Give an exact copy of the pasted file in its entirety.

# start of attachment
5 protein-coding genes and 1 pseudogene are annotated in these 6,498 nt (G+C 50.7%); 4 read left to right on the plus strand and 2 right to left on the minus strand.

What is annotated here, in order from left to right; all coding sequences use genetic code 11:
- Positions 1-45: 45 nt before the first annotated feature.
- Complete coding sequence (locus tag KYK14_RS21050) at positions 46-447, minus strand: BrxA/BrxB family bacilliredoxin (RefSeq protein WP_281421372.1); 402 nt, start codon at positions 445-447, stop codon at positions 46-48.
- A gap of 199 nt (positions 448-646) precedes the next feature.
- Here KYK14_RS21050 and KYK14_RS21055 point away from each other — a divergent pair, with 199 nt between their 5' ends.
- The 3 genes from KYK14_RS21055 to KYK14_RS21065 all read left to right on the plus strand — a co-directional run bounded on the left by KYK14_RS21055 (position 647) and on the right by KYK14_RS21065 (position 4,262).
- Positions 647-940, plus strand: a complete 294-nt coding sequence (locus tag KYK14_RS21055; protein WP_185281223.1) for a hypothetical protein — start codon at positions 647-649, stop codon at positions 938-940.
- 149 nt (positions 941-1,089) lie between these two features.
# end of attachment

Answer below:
5 protein-coding genes and 1 pseudogene are annotated in these 6,498 nt (G+C 50.7%); 4 read left to right on the plus strand and 2 right to left on the minus strand.

What is annotated here, in order from left to right; all coding sequences use genetic code 11:
- Positions 1-45: 45 nt before the first annotated feature.
- Complete coding sequence (locus tag KYK14_RS21050) at positions 46-447, minus strand: BrxA/BrxB family bacilliredoxin (RefSeq protein WP_281421372.1); 402 nt, start codon at positions 445-447, stop codon at positions 46-48.
- A gap of 199 nt (positions 448-646) precedes the next feature.
- Here KYK14_RS21050 and KYK14_RS21055 point away from each other — a divergent pair, with 199 nt between their 5' ends.
- The 3 genes from KYK14_RS21055 to KYK14_RS21065 all read left to right on the plus strand — a co-directional run bounded on the left by KYK14_RS21055 (position 647) and on the right by KYK14_RS21065 (position 4,262).
- Positions 647-940, plus strand: a complete 294-nt coding sequence (locus tag KYK14_RS21055; protein WP_185281223.1) for a hypothetical protein — start codon at positions 647-649, stop codon at positions 938-940.
- 149 nt (positions 941-1,089) lie between these two features.